CONSIDERING WHERE Ocean has been living since making aliyah from Russia 21 years ago, that comes as something of a surprise. People here, on the whole, don’t keep too much back in that regard. “There are all these tranquilizers and people say you can’t show this or that – although Israel is an exception,” she notes with a chuckle. “You’re driving in your car and there’s a lot of expression out there,” she laughs. “But, if you’re not an Israeli, you are educated in a certain way. God forbid you should cry in the street. It’s no-no, take your Valium – or something like that – to keep your feelings under control.”

Ocean aims to address that restraint by letting it all hang out in the figures she crafts. “I try to emphasize that a bit. My last series [of dolls] was all about emotion, and I have dolls that are screaming, in pain. They have closed eyes. They can feel scared or lost.”
Basically, Ocean wants to shake us up a bit through her art, and leave some mark on us. “I want to give people something to think about it. They may look at one of my dolls and they think: oh, that’s what dolls are! I like it when people get a little nervous around my work. It makes them think. I really like that.”

Ocean brings an impressive academic backdrop to her professional endeavor.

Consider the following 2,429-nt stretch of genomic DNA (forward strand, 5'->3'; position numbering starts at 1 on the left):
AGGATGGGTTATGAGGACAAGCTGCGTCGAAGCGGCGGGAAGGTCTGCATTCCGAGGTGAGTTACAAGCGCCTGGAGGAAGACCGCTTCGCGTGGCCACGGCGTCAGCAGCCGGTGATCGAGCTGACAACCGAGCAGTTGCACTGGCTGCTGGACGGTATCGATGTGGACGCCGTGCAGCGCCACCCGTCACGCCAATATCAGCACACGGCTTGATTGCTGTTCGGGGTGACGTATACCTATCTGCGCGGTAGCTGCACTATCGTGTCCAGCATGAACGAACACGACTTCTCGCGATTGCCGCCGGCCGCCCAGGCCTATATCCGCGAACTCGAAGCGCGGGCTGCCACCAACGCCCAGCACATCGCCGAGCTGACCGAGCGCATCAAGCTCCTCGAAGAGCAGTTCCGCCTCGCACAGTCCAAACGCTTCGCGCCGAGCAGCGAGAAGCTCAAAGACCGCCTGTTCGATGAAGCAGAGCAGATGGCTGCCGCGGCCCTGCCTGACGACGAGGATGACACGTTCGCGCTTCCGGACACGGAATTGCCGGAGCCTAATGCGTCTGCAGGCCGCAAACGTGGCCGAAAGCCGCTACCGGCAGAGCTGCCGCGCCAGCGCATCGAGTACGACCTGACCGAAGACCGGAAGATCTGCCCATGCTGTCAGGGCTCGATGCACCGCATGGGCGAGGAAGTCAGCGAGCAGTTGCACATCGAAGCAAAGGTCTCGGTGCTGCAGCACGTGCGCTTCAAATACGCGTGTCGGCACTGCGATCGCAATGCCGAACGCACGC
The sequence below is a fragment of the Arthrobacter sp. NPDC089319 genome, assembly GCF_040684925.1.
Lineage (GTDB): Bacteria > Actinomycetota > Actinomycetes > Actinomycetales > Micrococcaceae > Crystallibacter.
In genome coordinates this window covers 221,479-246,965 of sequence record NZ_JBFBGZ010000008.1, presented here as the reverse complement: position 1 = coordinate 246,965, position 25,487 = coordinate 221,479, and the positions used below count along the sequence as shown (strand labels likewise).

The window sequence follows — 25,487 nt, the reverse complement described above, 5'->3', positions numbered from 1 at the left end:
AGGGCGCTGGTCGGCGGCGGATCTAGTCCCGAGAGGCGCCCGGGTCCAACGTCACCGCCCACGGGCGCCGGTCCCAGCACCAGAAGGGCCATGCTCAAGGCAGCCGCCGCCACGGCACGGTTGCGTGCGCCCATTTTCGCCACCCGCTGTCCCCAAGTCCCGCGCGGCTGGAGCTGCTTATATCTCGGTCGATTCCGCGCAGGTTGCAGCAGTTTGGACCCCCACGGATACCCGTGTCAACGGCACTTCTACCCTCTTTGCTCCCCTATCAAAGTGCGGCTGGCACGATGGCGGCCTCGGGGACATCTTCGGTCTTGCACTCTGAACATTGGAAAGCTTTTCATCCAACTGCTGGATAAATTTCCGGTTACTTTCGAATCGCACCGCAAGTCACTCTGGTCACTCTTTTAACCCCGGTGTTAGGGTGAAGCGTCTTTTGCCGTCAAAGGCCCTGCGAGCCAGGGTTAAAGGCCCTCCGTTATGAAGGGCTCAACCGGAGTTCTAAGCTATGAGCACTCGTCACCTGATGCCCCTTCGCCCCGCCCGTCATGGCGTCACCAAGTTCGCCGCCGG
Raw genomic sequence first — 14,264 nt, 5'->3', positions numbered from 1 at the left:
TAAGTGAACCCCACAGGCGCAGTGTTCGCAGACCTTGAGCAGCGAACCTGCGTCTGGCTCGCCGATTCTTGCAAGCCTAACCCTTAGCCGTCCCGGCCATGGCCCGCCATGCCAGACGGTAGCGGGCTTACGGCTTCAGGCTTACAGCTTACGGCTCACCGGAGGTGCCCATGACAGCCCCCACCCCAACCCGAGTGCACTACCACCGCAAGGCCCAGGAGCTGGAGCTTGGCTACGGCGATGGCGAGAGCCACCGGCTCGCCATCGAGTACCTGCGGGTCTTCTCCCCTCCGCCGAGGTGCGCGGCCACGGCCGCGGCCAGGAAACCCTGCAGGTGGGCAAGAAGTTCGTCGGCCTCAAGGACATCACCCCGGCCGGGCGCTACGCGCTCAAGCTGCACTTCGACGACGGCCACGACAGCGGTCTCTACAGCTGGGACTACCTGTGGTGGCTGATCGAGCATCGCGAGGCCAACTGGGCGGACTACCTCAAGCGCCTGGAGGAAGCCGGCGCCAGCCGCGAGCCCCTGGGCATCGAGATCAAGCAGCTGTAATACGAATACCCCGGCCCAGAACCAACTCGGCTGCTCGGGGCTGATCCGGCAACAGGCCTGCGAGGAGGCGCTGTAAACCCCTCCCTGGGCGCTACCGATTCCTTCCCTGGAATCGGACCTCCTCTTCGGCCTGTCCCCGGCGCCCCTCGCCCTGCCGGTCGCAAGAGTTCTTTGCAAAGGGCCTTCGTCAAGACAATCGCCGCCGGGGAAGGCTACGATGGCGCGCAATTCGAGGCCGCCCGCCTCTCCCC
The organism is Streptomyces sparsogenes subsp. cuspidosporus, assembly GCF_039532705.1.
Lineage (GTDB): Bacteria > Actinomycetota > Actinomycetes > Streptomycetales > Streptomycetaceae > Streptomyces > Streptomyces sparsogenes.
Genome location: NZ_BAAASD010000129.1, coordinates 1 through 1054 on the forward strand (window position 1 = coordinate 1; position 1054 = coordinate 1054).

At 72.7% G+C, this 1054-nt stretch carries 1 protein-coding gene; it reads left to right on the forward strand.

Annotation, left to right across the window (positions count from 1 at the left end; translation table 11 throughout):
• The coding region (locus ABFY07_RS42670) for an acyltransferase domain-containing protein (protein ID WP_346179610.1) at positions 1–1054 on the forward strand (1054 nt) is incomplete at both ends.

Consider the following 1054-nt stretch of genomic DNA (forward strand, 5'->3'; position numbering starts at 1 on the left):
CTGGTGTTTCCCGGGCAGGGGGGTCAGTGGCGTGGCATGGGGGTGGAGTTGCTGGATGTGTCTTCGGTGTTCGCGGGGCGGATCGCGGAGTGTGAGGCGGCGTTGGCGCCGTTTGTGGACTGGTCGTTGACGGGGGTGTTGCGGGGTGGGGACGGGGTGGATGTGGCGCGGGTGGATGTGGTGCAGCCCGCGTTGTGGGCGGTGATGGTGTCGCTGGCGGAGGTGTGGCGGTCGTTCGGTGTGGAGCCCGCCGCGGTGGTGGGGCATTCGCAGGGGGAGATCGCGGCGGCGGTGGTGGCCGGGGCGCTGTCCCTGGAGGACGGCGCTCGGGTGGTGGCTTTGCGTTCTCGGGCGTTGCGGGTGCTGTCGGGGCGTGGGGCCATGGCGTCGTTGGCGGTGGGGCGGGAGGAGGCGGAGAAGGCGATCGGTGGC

“I studied at university in Russia about 20 years ago,” she notes. She benefited from a multistratified and broad educational introduction to her chosen trade. “I studied fine arts,” she continues. “My specialty was painting and printmaking, with some fusion of illustration. It is a Russian art school, which is fairly versatile. You study classical drawing and painting. We also had to study abstract art, plus sculpture. It was a very interesting and very wonderful five years,” she laughs.

Over the years, Ocean’s approach to her work, and the technical aspects she embraces, have evolved.

“I became intrigued by this ball-jointed doll technique. It means the dolls have joints – elbows, knees and so on – like humans. They move. They shift their position. Not on their own,” she adds with a laugh. “That means have extremely realistic sculpting of body parts – hands, eyes, faces, everything.”

Ocean has been perfecting the technique for over six years and applies it to her work on all kinds of characters, including figures that appear to come from some kind of mythological domain. That, she says, offers generous room for maneuver, on both a physical and conceptual level.

“My latest series had a theme of birds,” she says. “They were not necessarily fairylike but there was the idea of freedom, that birds have, and how we relate to them – you know, you let birds fly, they have wings and all that.”
There was a deeper layer to the line in question. “The dolls I made related to the sacrifices you sometimes have to make to be able to be free,” Ocean explains. “It can be painful, or you search for freedom to escape from pain. I wanted to talk about life, metaphorically, when you don’t have your wings.”

A WORK BY Oksana Mortubo. (Credit: Courtesy)